Those behind P&ID contract award unpatriotic, says Malami
• Insists deal was fraudulent, contractor has no legal address
The Minister of Justice and Attorney General of the Federation, Abubakar Malami, has described those who authorised the award of the now controversial P&ID gas supply contract as “people who do not have the interest of the Nigeria at heart.”
Addressing a press conference yesterday in Abuja, he pleaded with Nigerians not to blame President Muhammad Buhari for the $9.6 billion judgment debt, claiming that the deal was an ‘organised scam’ from the outset, as the company allegedly had no lawful address but only operating from a lawyer’s office in the United Kingdom.
Thanking the media for their ‘high level of professionalism in reporting the issues of government’, he, however, reminded the practitioners to heed the advice of Bill Kovach and Tom Rosentiel in their book, The Elements of Journalism, where they noted that that journalism’s first obligation was to tell the truth to the citizens.
Malami pledged that government would not “sell out the interest of the country and the people in order to satisfy some elements who are consciously out to extort Nigerians for their selfish aggrandisement.”He added: “It is to be noted that while we are willing to negotiate and meet the terms of agreements reached with all genuine investors which have done business or are still doing business with Nigeria on mutually beneficial terms, we will not allow fraudulent local and foreign collaborators to rip off the resources of the nation for no just cause in order to be seen as being nice or investor-friendly.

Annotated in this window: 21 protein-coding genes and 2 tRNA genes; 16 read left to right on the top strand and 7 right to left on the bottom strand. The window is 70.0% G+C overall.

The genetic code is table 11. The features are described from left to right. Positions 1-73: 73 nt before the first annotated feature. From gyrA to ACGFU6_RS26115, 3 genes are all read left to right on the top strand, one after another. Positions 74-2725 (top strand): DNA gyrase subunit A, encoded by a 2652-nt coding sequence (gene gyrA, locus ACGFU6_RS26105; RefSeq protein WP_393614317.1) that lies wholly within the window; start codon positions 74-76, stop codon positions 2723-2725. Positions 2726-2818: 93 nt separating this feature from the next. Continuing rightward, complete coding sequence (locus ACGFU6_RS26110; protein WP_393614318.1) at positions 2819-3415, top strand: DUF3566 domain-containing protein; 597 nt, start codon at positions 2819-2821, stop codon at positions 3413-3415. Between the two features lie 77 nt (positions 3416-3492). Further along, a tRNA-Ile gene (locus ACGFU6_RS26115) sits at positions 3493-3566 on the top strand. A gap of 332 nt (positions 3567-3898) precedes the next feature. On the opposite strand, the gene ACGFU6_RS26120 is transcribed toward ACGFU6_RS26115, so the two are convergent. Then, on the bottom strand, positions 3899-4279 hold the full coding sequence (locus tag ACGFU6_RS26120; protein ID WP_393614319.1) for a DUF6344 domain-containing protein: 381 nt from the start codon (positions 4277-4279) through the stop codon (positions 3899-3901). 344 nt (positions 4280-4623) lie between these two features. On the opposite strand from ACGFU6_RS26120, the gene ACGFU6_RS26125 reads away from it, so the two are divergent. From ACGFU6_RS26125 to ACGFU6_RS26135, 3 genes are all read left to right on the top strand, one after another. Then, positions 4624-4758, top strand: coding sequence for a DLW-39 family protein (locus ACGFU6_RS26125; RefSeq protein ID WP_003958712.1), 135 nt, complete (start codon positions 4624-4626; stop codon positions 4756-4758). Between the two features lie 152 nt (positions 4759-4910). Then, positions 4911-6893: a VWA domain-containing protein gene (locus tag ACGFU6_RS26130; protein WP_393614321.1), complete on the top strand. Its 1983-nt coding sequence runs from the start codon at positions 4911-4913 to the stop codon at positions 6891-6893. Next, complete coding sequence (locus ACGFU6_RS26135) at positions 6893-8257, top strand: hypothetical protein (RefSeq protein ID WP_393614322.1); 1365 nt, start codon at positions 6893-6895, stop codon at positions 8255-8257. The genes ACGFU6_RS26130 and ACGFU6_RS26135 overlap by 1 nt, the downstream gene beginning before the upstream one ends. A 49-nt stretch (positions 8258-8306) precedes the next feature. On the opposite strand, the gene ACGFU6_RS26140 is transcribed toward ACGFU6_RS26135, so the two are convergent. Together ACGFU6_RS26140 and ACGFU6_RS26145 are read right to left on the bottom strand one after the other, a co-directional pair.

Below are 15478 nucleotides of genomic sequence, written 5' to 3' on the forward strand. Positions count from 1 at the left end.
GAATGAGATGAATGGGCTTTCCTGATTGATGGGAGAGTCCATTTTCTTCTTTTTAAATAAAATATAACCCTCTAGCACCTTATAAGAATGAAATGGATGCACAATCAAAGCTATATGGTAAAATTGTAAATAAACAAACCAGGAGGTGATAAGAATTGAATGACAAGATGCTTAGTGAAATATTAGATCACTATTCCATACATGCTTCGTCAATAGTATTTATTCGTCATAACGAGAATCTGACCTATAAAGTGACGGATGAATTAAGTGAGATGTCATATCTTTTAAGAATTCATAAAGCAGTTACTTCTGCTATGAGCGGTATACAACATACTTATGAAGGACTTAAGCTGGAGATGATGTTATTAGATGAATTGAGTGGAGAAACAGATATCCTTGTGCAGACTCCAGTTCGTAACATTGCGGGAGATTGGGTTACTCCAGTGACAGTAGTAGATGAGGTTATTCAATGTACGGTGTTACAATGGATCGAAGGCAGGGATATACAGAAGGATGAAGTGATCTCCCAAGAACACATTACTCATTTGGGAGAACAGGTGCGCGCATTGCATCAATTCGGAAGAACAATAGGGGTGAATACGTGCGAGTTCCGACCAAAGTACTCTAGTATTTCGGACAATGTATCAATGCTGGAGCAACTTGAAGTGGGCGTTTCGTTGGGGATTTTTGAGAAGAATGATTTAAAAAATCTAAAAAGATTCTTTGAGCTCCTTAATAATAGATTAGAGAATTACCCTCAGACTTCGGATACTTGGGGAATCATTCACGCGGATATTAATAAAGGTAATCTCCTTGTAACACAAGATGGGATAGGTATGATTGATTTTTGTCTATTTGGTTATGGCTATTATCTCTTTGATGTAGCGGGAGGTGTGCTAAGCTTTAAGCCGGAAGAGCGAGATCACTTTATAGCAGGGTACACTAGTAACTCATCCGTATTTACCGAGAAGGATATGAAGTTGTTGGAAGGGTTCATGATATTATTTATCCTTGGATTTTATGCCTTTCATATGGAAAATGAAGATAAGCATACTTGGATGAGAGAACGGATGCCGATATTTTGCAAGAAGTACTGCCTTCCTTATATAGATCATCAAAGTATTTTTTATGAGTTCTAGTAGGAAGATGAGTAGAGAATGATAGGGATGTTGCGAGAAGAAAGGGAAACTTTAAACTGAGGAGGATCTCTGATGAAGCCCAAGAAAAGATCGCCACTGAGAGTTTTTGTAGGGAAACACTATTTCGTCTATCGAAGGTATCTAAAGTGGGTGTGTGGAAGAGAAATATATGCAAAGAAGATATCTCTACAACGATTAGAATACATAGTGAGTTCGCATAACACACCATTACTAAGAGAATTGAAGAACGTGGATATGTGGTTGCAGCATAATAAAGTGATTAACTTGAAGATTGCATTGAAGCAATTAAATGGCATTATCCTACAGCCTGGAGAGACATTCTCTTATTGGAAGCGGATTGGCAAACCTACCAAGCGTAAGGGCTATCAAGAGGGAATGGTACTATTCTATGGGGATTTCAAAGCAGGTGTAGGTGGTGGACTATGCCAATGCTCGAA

“Those who are clapping for P&ID and blaming Abubakar Malami and the Buhari administration for the huge $9.6 billion slammed on the country as a result of the so-called gas supply and processing contract awarded the firm on January 11, 2010, five years before President Buhari came to power and I became minister, should be kind enough to ask those who awarded the ‘so-called contract’ what it was all about and why there was no attempt by either those who awarded the contract or the contractor to implement even an aspect of it.”
The minister continued: “Nigerians should also ask the PDP (Peoples Democratic Party) government that awarded the contract why it was given to a company, whose address is C/O of a lawyer’s office: Trident Chambers, P.O Box 146, Tortola, British Virgin Island and that means the company does not have an office of its own and has no record of executing any project of any kind close to what it was awarded in Nigeria”
According to the AGF, the questions to further ask are: “In whose interest was the critical contract awarded and what was it to achieve? Why was the centre of arbitration taken to London, and not Nigeria, a sovereign nation? Why was the contract not passed on to the Federal Ministry of Justice for vetting? Why was the Federal Executive Council’s approval not sought in the execution of the agreement?”
The minister noted that the judgment was given in June 2014, a year before Buhari came into office, accusing the previous government of allowing the time of appeal to lapse, thus making it impossible for the current administration to either file an appeal or stay of execution except to negotiate with the company.
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